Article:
In many ways Astral Weeks was born out of this frustration, and the accompanying financial anxiety, although little of that desperation seeps into the record; it is an album that sounds warm and rich and luxurious, and the urgency that runs through its eight songs has always seemed tethered to Morrison's desire to articulate something – a longing, a desire, an essence.

This is an album heavy with yearning, with an aching for the streets of Belfast, for the "gardens all misty and wet with rain", for being "conquered in a car seat". It marries folk and rock and blues and jazz and gospel, flute, harpsichord, vibraphone – to create these eight songs that don't so much play as wrap themselves around your legs, that get stuck beneath your fingernails.

Morrison himself described Astral Weeks as an opera of sorts, a story with definite characters, a song-cycle of "poetry and mythical musings channelled from my imagination". And so we find memories of viaducts and slipstreams, ferry boats and cadillacs and cherry wine, mingling with talk of Huddie Ledbetter and little red shoes. We find the bewitching Madame George, the ecstatic Sweet Thing, the great knee-deep tangle of reminiscence that made up Cyprus Avenue. It was one of those albums that seemed to be about everything and nothing, the past and the now, the vital and the fleeting, and that somehow stood quite complete in its vision.

It was Lester Bangs who put it best: "Astral Weeks, insofar as it can be pinned down, is a record about people stunned by life, completely overwhelmed, stalled in their skins, their ages and selves, paralysed by the enormity of what in one moment of vision they can comprehend," he wrote. "Maybe what it boiled down to is one moment's knowledge of the miracle of life."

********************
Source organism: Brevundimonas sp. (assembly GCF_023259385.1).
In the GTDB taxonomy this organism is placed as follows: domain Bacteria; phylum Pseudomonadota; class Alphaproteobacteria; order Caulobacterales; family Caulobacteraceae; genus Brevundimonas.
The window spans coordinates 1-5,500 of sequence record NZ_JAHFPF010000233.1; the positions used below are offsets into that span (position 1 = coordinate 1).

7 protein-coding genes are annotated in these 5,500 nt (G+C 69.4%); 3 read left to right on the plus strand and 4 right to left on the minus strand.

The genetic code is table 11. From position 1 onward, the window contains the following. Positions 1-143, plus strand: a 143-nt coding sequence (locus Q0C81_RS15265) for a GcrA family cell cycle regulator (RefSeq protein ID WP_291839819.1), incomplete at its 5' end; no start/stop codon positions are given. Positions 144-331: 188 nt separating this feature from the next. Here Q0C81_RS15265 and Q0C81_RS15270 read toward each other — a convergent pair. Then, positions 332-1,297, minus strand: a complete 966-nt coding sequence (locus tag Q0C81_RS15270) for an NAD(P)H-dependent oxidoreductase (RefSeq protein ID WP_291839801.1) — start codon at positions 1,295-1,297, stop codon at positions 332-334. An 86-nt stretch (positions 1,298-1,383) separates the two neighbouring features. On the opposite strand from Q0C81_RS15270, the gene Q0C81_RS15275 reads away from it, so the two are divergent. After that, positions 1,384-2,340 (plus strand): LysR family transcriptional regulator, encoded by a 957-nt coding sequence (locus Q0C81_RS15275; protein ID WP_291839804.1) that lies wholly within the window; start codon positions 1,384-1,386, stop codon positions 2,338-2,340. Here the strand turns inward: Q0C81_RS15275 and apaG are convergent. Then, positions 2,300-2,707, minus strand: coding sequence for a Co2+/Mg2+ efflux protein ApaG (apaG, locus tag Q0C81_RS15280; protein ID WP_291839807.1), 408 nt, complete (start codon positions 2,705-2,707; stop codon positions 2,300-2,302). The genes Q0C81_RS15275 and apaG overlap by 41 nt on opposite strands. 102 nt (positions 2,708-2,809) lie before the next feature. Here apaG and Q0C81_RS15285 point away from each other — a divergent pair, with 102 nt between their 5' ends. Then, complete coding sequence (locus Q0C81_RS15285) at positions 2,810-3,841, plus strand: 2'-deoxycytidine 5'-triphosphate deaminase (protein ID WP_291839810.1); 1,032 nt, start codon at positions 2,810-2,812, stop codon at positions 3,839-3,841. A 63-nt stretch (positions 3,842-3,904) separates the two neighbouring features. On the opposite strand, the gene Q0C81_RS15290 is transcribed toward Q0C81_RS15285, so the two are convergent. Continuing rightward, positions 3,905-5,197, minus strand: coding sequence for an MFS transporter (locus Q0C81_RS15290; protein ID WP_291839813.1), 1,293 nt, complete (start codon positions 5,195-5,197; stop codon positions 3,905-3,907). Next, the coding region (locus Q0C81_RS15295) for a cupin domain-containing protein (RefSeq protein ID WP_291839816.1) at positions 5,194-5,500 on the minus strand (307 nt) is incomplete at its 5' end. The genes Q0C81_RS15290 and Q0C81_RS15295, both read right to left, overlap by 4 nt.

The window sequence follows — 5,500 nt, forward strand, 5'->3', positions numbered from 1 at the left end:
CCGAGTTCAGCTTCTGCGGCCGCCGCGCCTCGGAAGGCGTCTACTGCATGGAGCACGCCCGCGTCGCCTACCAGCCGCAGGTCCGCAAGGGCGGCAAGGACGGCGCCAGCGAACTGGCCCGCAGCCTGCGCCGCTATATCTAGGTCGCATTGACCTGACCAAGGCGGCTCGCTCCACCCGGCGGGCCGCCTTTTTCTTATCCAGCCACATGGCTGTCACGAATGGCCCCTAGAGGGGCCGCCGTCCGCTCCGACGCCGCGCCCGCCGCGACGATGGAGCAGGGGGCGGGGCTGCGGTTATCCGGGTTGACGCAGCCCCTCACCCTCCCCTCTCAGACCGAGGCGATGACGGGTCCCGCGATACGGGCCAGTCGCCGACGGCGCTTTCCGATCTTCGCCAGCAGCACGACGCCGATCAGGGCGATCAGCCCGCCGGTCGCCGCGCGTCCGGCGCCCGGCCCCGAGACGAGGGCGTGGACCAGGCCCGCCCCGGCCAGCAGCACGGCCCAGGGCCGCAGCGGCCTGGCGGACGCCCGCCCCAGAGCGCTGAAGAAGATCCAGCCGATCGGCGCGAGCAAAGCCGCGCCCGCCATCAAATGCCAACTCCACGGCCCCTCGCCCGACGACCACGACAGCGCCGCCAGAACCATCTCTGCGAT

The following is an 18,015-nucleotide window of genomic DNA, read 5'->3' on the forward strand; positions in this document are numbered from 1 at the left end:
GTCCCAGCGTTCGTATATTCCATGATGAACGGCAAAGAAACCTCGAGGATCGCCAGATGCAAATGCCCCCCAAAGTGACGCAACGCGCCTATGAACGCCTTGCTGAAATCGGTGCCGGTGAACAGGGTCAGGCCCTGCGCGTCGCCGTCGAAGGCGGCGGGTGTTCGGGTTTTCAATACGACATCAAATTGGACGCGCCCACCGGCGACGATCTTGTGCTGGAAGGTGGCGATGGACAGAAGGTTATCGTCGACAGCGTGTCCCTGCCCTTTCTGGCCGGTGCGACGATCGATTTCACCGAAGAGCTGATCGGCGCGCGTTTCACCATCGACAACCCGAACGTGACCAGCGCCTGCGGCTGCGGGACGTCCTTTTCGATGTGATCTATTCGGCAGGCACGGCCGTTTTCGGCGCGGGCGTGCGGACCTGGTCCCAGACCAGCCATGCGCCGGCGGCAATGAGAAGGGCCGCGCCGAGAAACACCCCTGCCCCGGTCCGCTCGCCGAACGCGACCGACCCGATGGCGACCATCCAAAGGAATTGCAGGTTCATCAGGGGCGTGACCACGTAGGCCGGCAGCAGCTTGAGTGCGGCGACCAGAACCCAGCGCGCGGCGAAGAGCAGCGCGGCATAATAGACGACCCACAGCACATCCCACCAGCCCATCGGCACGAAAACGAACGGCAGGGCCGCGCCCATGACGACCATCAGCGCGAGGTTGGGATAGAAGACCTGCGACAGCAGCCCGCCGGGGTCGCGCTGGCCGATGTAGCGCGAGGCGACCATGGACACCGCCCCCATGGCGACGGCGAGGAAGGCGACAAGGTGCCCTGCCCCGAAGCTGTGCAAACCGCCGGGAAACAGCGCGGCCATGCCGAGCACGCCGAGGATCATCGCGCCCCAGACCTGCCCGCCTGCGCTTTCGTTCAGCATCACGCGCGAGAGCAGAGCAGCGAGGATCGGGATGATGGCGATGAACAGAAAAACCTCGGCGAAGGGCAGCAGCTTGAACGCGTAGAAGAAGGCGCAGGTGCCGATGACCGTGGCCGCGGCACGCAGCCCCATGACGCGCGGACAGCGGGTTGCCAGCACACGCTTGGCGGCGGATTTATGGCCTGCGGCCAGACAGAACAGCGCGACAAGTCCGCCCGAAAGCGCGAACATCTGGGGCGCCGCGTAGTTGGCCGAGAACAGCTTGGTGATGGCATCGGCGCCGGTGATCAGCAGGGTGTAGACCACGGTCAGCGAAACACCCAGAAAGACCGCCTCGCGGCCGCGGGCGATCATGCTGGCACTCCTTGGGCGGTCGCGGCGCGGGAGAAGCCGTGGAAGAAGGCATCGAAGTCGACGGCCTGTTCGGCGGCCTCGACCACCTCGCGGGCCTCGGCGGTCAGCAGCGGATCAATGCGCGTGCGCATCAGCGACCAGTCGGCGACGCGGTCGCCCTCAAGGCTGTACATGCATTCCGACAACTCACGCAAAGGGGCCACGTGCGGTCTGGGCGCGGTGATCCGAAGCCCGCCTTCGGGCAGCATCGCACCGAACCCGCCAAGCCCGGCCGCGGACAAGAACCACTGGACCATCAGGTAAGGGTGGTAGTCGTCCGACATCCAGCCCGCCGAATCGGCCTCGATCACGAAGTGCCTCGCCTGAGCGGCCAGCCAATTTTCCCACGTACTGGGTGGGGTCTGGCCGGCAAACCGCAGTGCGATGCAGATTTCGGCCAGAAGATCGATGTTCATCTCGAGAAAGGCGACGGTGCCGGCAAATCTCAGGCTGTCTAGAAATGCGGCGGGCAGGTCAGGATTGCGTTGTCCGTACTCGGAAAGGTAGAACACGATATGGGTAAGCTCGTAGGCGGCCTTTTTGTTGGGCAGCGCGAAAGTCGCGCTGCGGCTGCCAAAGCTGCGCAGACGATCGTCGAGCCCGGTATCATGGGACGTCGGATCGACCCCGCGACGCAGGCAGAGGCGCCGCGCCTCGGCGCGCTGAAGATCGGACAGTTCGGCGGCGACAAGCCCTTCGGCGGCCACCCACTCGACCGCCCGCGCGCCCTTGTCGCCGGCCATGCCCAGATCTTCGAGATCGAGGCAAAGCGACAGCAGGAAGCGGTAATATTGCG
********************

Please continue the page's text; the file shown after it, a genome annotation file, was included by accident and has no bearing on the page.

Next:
It baffled many upon its release, listeners thrown by its strange rhythms and peculiar lyrics, but over the following decades it would acquire towering cult status. Much of this is down to this record's remarkable ability to prompt an overwhelming emotional response – the album's producer, Lewis Merenstein, has described how, upon hearing the title track, he began crying. "It just vibrated in my soul," he said.

This is an album I grew up with, and that embodies everything I love about Morrison's work – the great rich stew of it, the beguiling swarm of the music, lyrics that are proved on the pulses, a voice that sounds like rain against granite – dour and swarthy and half-grunted, barking and nickering its way through the "clicking, clacking of the high-heeled shoe". It stands to me as a masterpiece, a maverick, a quite extraordinary creation. 
Laura Barton / The Guardian

Flying Lotus ‎– Flamagra (2019)

Style: Abstract, Jazzy Hip-Hop, Fusion
Format: CD, Vinyl
Label: Warp Records

01.  Heroes
02.   Post Requisite
03.   Heroes In A Half Shell
04.   More
05.   Capillaries
06.   Burning Down The House
07.   Spontaneous
08.   Takashi
09.   Pilgrim Side Eye
10.   All Spies
11.   Yellow Belly
12.   Black Balloons Reprise
13.   Fire Is Coming
14.   Inside Your Home
15.   Actually Virtual
16.   Andromeda
17.   Remind U
18 .  Say Something
19.   Debbie Is Depressed
20.   Find Your Own Way Home
21.   The Climb
22.   Pygmy
23.   9 Carrots
24.   FF4
25.   Land Of Honey
26.   Thank U Malcolm
27.   Hot Oct.

Mastered By – Daddy Kev
Mixed By – Daddy Kev, Flying Lotus